The American spirit is rooted in an understanding of our nation’s past and how it informs our present and future. To be a true American, one must appreciate our history and take part in ongoing efforts to create a more perfect union. By this standard, I became a true American when I was eleven years old.
It all started in fifth grade. My teacher gave my class a year to complete the “Great American” challenge, a series of tasks related to American history. They ranged from reciting the Gettysburg Address to memorizing all U.S. presidents to identifying the states and capitals on a map. Inspired by the story of our country’s birth and evolution, I jumped at the chance to learn more about our past. For me, it was like reading the beginning of a book, except in this instance, I already knew the ending. I was infinitely intrigued, however, with all that happened in between.
My love of history has endured through the years, and it has ignited my desire to become an active citizen in shaping our nation’s future.
To me, history is about asking questions: How did we get where we are today? Why did people make the choices they did? What can we learn from those choices? We must use our knowledge of history as we continue our quest for a more perfect union. And, ideally, we must learn from our mistakes to shape a better “history” for tomorrow.
With each history course I take, I am compelled to understand more, to do more. I have studied those who stood on the sidelines during pivotal times only to regret it; I do not want to be one of them. 2020 offered unique opportunities for me to develop, in spite of or because of the unprecedented challenges facing our country. I turned 18 and voted in my first election. As I educate myself about the political process, my passion to encourage others to vote has emerged.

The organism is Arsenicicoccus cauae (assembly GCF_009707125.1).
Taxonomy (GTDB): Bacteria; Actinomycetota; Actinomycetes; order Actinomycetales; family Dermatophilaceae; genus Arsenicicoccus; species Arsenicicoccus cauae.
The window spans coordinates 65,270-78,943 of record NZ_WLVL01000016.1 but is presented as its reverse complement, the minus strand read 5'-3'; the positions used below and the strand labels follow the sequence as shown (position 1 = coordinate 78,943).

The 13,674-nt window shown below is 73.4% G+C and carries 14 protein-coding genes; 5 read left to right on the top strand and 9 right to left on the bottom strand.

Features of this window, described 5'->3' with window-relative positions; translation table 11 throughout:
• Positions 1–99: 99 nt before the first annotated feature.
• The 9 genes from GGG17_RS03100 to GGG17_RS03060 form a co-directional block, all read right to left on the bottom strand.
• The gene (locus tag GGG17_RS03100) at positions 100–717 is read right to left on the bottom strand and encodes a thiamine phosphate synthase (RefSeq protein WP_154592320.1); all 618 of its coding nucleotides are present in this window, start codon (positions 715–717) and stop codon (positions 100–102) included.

To that end, I published articles in my local community on the importance of voting. Nationally, I sent handwritten postcards to voters in swing states like Florida and Pennsylvania to encourage them to exercise their voting power. I also took part in a texting bank that reached out to citizens in Georgia and Ohio to engage voters in a dialogue about key issues facing this country. I wanted to be part of the process as history was being made.
In 2020, I stepped into my role as a young American to fight for the ideals that our country was built upon—those same ideals I studied in fifth grade. And, in the fall, I will attend UCLA as a history major to continue my work.
Looking back, I am beyond grateful for the opportunity to be your Editor-in-Chief these past two years. Writing for the OLu Muse has helped me to find my voice. And, before I leave, I would like to share with you one final thought from the late John Lewis—words to live by:
“The vote is precious. It is the most powerful tool we have in a democratic society, and we must use it.”
It has been an honor.